Author Tonya Bolden’s fictional account of this true event deals with harsh realities, but also highlights the love of God, family and community which characterized the former slaves.
In this fictional historical novel for young people based on a little-known event that happened during the American Civil War, Captain Abel Galloway arrives at the Georgia plantation where Mariah and her young brother Zeke are enslaved. He asks the young woman if she is being held in slavery. When she answers in the affirmative, he declares, “No more! No more slavery for you. You now own yourselves.” He tells her that “by proclamation of President Abraham Lincoln, on the first of January in the year of our Lord 1863, you are free! And as a member of the United States Army I am obliged to maintain your freedom.”
Mariah can hardly believe her ears. After praying to God for years that the Yankees would come her way and free her, she is unprepared for “the rush-and-roll of emotions, for the trembling” that she experiences.
With many other freed slaves, as well as with the help of Caleb, a young black man who is assisting Captain Galloway, she sets off with the Yankees on what is known as General Sherman’s March to the Sea.
As Mariah tastes freedom for the first time in her life, “all creation seemed a new sight.” When she spots a golden eagle soaring overhead, she recalls her mother’s words, a quotation from the prophet Isaiah: “Shall renew their strength. . . . Shall mount up with wings as eagles.” Mariah’s new found hope fills her with dreams for the future – “Still waters, green pastures, peaceful, merciful place.” Steeped since birth in the Scripture and in the knowledge of a loving God, Mariah finds the courage to carry on.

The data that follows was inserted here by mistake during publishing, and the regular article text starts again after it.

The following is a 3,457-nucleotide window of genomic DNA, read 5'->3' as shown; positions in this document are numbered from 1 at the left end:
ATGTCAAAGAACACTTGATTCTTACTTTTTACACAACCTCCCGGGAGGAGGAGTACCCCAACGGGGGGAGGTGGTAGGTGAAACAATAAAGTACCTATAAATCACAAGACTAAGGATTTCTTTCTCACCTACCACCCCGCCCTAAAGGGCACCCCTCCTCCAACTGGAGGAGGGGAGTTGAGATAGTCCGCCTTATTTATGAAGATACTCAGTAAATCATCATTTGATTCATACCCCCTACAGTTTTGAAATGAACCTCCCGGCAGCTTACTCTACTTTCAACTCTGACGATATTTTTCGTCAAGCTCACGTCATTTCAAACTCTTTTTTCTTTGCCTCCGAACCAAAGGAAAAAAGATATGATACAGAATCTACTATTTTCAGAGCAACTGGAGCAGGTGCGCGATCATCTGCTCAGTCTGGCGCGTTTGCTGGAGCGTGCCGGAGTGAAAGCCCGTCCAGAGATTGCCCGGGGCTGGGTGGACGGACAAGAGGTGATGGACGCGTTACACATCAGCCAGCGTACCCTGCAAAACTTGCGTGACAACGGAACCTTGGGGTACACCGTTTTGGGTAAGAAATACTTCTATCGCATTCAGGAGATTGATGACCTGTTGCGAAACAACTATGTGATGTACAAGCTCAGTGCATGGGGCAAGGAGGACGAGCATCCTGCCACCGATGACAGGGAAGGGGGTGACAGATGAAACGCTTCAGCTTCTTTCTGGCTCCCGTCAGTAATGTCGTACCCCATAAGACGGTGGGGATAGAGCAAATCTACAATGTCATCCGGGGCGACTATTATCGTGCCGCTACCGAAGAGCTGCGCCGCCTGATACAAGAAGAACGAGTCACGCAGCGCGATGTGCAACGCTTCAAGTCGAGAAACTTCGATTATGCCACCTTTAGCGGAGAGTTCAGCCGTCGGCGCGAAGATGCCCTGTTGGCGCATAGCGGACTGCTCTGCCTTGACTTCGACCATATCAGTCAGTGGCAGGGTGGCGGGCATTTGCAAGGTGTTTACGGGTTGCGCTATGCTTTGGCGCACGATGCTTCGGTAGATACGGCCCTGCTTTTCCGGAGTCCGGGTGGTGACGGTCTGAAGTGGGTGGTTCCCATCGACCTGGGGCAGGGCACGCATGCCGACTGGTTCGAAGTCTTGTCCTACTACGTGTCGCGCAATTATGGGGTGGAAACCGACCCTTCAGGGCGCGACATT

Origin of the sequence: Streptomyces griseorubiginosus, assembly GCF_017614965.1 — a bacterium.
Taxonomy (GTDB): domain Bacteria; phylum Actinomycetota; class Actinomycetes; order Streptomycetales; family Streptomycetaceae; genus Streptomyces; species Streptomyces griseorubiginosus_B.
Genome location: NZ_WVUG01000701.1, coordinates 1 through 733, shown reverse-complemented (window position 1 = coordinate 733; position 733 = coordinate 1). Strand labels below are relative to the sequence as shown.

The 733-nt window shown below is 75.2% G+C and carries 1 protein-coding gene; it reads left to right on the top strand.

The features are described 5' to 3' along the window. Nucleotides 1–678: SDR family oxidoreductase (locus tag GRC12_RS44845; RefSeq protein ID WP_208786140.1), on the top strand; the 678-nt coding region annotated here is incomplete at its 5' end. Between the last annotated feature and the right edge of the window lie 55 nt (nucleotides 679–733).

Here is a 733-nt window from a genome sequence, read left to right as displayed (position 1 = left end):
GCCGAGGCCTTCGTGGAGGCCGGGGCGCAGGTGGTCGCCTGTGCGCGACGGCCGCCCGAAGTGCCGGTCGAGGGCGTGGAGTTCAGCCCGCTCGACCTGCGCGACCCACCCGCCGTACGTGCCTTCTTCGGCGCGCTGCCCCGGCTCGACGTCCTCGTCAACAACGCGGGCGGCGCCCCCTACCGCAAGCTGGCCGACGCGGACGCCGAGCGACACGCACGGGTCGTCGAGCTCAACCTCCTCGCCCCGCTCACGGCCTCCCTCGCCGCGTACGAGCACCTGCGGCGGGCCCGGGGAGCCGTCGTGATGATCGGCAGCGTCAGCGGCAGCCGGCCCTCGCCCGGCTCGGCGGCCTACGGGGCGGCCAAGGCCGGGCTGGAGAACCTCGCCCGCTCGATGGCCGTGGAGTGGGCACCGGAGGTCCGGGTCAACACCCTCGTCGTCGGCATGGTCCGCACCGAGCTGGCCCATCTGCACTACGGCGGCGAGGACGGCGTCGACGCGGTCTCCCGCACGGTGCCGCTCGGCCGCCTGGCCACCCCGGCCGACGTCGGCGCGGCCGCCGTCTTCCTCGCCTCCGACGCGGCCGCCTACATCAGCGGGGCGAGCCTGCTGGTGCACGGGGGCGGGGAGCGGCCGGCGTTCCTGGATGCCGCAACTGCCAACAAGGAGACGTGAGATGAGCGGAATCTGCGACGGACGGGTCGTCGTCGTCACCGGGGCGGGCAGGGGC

Still, despite the fact that “hosannas honeyed the air. Hallelujahs to God, hallelujahs to Yankees,” Mariah feels sad – “she couldn’t help but liken this exodus to one great moving wound. Like her, they all had scars.”
As the hardships of the march – Rebel soldiers terrorize the people and not all Union soldiers act justly – take their toll on the growing number of freed slaves, Mariah begins to worry. Where are they marching to? When Caleb, whom she is growing to trust and love, tells her that they are heading south, she feels trapped and perplexed. Why aren’t they heading north to freedom?
Caleb explains to Mariah that the goal of General Sherman’s march is not to capture Rebel soldiers, but to terrify civilians living in Georgia so that they will want to leave the Confederacy and surrender to Yankee troops. Though Mariah is concerned that Sherman might not be successful, Caleb assures her that “Confederacy is on its last legs.”
One day Caleb brings a wounded man to Mariah and her friends to get medical help for him. Mariah is faced with a moral dilemma when she realizes the man’s identity. Having experienced mercy from good-hearted Yankees, Mariah must decide whether she will show mercy to the wounded man or succumb to hatred and become like her former oppressors. As Mariah faces her decision, she comes to grip with the terrain of her own heart, as well as deep spiritual questions.
Disturbing reports of Rebel atrocities and Yankee animosity frighten the former slaves. One report especially terrifies them – the story of Yankee soldiers prematurely pulling up a pontoon bridge before all the freed slaves could cross a river, leaving some to drown.
When the travellers approach Ebenezer Creek, they face a similar betrayal, one that they could never have imagined after their dreams for freedom were fanned into flame. A betrayal that sealed their destiny.
Author Tonya Bolden’s fictional account of this true event deals with harsh realities, but also highlights the love of God, family and community which characterized the former slaves. She celebrates the lives of those who for their “own soul’s sake” chose to do what is right. Bolden’s narrative is filled with biblical allusions. She shows the power of prayer and forgiveness, and points to hope for the future rooted in God’s goodness, not in humanity’s schemes.